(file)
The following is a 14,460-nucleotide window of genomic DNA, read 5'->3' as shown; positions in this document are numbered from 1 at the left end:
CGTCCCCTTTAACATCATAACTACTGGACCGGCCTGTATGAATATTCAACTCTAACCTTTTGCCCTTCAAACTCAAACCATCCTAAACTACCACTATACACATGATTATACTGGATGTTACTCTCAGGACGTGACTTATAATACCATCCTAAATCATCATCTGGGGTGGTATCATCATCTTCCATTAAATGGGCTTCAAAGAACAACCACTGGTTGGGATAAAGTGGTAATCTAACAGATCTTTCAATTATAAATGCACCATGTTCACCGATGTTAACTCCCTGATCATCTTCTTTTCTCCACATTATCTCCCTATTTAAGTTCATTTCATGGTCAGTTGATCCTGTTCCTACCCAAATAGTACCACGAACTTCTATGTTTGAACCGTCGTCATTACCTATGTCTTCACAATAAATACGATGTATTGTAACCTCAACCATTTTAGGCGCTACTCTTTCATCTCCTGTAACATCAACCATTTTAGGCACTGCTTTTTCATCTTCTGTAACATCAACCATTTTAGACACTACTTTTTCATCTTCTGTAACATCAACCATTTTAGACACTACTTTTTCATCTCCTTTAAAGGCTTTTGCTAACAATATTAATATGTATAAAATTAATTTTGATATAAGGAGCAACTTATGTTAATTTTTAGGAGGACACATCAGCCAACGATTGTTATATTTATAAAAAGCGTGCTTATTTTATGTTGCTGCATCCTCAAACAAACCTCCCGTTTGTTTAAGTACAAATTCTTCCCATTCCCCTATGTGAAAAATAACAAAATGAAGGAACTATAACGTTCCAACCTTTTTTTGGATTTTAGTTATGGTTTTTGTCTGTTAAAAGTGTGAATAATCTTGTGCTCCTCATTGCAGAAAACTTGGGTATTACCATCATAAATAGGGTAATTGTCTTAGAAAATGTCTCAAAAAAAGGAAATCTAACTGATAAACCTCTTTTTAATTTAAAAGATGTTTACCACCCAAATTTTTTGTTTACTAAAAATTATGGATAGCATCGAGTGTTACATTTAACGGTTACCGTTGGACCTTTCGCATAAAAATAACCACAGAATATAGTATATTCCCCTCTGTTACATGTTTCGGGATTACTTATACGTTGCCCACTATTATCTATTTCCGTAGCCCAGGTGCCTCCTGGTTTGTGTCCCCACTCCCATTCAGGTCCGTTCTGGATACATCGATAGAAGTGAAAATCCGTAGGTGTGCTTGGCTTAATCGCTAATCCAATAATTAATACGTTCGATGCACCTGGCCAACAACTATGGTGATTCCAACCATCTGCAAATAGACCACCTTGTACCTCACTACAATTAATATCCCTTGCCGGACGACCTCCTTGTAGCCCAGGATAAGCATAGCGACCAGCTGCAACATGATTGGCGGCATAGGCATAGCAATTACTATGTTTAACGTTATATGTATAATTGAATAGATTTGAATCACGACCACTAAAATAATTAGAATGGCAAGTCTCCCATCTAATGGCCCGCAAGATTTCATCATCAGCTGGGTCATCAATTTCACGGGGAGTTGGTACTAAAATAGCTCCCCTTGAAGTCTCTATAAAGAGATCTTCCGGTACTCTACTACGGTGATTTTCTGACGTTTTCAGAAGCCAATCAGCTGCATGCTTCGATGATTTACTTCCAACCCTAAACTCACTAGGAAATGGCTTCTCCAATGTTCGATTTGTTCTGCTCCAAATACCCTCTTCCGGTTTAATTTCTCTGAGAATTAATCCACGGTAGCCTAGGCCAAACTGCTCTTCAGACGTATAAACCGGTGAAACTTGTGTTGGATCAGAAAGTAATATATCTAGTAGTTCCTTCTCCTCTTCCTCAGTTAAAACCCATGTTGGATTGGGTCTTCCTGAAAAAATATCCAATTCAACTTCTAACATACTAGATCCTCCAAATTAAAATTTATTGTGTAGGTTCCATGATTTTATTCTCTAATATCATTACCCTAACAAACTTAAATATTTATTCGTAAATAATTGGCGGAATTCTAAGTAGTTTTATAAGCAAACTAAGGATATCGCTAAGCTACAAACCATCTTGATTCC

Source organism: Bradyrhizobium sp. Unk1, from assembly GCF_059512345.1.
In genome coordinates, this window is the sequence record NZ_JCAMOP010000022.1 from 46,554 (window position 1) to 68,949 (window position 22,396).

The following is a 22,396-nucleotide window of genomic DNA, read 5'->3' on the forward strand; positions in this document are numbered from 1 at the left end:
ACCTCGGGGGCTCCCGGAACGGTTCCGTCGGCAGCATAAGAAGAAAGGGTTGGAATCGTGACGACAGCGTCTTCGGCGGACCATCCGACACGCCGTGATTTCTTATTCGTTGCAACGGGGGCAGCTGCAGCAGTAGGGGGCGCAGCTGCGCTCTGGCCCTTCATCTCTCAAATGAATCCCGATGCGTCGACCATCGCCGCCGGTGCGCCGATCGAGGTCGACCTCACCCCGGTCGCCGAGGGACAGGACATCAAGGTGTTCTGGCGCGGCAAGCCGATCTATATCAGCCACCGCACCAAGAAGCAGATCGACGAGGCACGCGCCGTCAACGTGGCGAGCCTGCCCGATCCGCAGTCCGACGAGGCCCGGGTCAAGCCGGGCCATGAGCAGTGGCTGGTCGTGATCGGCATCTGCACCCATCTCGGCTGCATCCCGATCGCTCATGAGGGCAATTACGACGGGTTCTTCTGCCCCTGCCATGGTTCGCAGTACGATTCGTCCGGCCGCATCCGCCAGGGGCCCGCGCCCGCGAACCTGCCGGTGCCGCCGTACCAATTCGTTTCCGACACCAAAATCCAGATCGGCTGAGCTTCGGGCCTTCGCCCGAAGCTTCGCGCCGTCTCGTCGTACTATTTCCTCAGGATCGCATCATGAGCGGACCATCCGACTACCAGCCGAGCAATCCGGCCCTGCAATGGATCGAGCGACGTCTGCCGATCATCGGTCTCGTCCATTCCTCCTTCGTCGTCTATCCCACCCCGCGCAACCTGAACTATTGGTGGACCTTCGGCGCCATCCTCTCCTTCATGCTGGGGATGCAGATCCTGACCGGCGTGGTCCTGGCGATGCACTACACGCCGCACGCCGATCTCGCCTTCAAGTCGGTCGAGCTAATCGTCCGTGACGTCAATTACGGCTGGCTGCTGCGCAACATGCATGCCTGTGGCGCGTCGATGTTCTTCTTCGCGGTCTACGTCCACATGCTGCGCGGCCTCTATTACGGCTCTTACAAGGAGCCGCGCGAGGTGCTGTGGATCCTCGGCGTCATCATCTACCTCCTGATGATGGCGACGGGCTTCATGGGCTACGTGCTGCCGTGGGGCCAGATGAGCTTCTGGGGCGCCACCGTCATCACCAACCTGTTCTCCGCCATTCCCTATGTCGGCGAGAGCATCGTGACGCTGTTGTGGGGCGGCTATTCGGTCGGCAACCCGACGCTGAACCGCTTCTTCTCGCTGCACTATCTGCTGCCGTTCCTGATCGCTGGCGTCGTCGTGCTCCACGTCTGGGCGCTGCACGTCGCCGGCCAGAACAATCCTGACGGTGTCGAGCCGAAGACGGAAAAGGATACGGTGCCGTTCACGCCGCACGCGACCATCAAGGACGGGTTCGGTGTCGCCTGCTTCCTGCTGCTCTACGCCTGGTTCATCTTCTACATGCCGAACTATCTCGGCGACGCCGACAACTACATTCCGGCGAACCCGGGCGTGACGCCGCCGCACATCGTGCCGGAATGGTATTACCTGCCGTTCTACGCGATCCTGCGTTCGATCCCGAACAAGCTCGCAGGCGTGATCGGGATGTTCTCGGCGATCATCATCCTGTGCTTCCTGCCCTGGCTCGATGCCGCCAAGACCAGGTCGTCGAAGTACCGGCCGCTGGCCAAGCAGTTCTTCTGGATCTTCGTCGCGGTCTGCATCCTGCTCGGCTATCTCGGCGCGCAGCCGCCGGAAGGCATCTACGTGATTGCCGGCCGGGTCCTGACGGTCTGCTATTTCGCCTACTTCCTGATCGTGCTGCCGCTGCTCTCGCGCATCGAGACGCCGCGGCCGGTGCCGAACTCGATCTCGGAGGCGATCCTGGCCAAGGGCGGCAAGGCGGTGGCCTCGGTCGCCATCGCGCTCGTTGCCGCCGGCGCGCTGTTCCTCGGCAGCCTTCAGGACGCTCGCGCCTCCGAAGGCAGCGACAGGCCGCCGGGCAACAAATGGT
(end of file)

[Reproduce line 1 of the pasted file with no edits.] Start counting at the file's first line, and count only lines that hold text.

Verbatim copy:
The following is a 14,460-nucleotide window of genomic DNA, read 5'->3' as shown; positions in this document are numbered from 1 at the left end: